Measuring resilience in charities is a challenge. In reality, whether a charity is resilient can be known only in the future, and only when a charity faces difficult or changing times.
But what does a resilient charity look like? Through CAF’s work with charities they have noticed six characteristics that show an organisation has the potential to be resilient.
Understand what your purpose is, and just as importantly what it isn’t.
When funding is such a challenge and when public bodies are using charities to deliver their mission, you can easily find you are allowing external bodies to dictate your organisation’s direction. While funding is important, it’s vital that you have a clear mission and evaluate all opportunities against this.
CAF worked on this with one charity in particular, whose work felt very disjointed. They could tell them what they did, but not what they were trying to achieve. This is a situation you need to avoid.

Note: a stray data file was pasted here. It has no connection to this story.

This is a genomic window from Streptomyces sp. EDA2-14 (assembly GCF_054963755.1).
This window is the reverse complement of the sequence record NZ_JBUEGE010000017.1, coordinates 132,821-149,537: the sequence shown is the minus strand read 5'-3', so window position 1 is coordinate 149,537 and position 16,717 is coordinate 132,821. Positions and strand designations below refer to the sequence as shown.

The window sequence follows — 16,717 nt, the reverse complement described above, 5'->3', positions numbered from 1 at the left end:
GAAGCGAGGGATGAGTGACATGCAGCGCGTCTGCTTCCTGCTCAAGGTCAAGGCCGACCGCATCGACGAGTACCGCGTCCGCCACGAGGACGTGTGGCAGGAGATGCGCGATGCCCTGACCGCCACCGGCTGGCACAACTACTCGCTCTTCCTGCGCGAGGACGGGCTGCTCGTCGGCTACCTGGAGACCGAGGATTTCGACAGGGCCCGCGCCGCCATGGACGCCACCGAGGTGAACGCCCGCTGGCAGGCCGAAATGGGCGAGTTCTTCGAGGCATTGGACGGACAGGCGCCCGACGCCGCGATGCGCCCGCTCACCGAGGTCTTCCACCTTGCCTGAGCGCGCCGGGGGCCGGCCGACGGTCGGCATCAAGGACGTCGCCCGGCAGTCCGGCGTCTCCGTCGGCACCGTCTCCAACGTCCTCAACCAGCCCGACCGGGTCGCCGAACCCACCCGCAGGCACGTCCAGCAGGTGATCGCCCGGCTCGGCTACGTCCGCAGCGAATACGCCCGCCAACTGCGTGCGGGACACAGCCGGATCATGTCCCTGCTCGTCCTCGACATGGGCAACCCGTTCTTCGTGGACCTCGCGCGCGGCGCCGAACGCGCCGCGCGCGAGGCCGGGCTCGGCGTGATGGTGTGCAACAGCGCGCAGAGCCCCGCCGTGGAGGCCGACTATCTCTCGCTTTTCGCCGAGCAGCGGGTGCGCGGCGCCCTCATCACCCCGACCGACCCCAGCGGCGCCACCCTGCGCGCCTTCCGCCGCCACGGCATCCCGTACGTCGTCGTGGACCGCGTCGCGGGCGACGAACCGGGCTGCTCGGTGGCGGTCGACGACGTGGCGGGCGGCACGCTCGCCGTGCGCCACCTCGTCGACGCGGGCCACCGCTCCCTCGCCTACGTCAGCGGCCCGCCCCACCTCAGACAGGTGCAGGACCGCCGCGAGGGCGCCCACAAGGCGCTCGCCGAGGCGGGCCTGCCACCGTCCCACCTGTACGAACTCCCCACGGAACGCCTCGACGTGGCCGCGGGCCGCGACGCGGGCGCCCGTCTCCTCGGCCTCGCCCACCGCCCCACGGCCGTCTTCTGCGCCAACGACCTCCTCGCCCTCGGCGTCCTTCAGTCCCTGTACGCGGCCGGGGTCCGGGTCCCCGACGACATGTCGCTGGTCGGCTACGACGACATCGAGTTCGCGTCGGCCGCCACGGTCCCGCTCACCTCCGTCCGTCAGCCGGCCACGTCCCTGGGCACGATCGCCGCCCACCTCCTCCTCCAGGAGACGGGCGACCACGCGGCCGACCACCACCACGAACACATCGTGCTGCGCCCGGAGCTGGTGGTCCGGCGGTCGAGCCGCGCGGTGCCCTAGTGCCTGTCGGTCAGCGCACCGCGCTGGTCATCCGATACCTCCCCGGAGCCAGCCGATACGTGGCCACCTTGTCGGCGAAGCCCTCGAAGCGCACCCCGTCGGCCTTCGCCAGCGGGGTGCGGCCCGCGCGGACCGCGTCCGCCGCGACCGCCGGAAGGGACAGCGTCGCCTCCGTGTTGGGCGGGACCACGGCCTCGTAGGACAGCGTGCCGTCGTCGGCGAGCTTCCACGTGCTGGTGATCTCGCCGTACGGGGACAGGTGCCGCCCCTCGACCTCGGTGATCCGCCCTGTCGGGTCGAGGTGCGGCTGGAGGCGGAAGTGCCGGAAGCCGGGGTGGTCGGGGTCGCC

In CAF’s experience, a theory of change workshop can be extremely valuable in galvanising an organisation’s focus on their resilience. It allows shared time for everyone to focus on the bigger picture.
Awareness of the political, economic, local and national context you work in, regularly horizon scanning for challenges, threats and opportunities.
In many parts of the UK, the local voluntary sector landscape has changed significantly in the last decade. It’s important to spend time researching who else is out there. If your information is out of date it will impact your delivery.
An example of this is a charity that CAF worked with recently that supports young parents. The staff had understandably been too busy with vital delivery to spend time looking at who else is working in this space. However when they did, they quickly realised that many of the charities and projects they knew of had significantly shrunk, closed or widened their beneficiary group beyond young parent families.
This surprised the charity. They realised they are now the largest UK charity focused solely on this client group. They became aware of risks and opportunities they had not previously seen.
To read the full Third Sector article click here.